Ever the bargain hunter, she LOVED a good thrift store or “rummage sale.” I think of her every time I pass one, and I honor her when I stop at one. I probably make her giddy with glee when I score a great bargain.
She loved Dairy Queen — especially Dairy Queen cakes. I had my first Dairy Queen Blizzard in Greenville, IL when we were visiting her one year. They were so new and I didn’t really know what I was ordering, so when the clerk asked me what flavor I wanted, I said, “chocolate, I guess?” Needless to say, I wasn’t really that impressed my first Blizzard, but I grew to love them. So, our family thinks of Grandma Minder every time we visit Dairy Queen or when we get a Dairy Queen cake for a get-together. We think of her a lot.
She eloped! A young girl of just 16, she entered a 42-year marriage as she eloped with my Grandpa Archie. For whatever reason, that’s one of my favorite things about her — she was unconventional, and maybe just a little wild. And as if that were not scandalous enough, she and my grandpa then hitchhiked across the country to where he was to report for service in the army.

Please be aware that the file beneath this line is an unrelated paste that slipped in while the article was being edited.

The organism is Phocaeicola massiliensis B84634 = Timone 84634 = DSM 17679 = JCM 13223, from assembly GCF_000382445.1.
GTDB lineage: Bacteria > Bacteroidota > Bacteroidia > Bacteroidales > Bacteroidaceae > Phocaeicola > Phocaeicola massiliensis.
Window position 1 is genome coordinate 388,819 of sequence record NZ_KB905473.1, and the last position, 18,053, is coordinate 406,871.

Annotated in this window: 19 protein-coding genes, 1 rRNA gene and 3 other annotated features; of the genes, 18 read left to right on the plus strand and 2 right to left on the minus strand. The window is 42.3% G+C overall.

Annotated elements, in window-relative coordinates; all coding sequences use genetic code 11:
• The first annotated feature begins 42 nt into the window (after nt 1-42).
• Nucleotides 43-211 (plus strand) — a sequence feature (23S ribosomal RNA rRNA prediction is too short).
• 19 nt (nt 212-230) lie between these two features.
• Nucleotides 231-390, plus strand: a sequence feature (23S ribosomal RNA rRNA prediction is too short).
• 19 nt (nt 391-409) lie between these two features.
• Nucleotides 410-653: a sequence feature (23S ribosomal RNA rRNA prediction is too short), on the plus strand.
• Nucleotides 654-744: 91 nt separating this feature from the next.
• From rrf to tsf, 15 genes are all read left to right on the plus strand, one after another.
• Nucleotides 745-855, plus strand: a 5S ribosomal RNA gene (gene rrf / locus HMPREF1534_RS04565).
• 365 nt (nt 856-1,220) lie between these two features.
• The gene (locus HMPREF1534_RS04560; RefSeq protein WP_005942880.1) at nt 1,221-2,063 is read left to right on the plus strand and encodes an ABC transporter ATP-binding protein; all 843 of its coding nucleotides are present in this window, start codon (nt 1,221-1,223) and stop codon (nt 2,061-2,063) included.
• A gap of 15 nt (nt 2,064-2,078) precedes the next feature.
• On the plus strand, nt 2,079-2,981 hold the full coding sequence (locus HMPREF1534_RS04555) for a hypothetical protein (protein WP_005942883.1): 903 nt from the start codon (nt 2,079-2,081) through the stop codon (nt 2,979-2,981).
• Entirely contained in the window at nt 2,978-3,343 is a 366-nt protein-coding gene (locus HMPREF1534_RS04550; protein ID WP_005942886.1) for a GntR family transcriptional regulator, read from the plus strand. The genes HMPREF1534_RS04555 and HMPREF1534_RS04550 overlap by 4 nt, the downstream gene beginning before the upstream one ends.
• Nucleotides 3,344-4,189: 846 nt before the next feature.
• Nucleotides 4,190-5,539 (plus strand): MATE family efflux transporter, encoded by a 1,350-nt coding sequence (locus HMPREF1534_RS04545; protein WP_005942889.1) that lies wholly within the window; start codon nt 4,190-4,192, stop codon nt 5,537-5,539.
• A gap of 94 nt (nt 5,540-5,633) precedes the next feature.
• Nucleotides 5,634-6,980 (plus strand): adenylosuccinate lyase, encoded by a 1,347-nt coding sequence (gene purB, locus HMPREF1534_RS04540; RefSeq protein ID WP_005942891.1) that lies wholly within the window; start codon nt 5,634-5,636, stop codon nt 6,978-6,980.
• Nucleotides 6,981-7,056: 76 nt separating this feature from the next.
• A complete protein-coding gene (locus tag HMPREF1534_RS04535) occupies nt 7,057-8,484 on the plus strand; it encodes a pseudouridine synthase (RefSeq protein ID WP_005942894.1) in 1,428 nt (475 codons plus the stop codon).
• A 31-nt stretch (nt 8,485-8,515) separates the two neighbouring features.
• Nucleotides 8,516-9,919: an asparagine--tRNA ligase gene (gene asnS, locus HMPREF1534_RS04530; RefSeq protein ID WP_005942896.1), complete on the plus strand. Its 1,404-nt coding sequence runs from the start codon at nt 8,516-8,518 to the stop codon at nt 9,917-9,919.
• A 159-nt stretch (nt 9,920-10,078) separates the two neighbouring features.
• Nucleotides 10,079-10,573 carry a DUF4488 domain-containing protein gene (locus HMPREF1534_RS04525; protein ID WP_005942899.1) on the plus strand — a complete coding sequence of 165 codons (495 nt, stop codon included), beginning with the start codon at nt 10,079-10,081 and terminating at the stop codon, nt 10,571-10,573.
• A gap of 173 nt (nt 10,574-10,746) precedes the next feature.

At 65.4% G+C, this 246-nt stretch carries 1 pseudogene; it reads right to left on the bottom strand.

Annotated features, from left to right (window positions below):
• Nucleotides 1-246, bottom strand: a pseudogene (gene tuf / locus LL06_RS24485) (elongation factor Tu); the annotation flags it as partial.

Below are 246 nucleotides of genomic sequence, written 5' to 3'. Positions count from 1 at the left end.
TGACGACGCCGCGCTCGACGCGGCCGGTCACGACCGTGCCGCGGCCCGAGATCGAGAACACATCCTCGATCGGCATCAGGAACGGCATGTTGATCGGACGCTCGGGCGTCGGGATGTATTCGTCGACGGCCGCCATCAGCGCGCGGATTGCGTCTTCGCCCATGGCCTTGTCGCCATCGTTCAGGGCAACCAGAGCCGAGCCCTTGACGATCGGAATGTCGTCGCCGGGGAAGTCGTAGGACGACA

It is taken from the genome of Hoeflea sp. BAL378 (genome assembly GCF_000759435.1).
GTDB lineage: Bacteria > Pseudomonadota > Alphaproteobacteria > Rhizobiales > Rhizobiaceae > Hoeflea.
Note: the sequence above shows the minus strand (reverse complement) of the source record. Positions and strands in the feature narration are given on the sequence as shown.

At Grandma Minder’s house, I fell in love with the Reader’s Digest. Whenever we visited her, I would sit and read through the stacks of issues she had collected over the years, skipping to my favorite parts — “Life in These United States,” “Laughter, the Best Medicine,” “Humor in Uniform,” (are you seeing a pattern?)
She loved my corn pudding, but could never remember how to make it. I really think she just wanted to make me feel special by calling me every time she made it — asking for the directions, or by doting on it when I would bring it for Easter or Thanksgiving dinner.
She was a licensed practical nurse for many years and I am sure her patients received the best care possible because everything she did was done with excellence and an uncommon work ethic.
My Grandma Minder was a tall, strong women with a gentle disposition. I have no idea of the things she undoubtedly suffered in her 82 years on this earth. I only know she must have endured a lot because she lived through the Great Depression, a husband away at war, poverty (of the material kind, only), and laying to rest her husband of over 40 years just a few days after Christmas in 1984. I am sure she suffered greatly, but she never complained, never spoke of the bad things. She counted her blessings and kept a positive outlook and a smile on her face.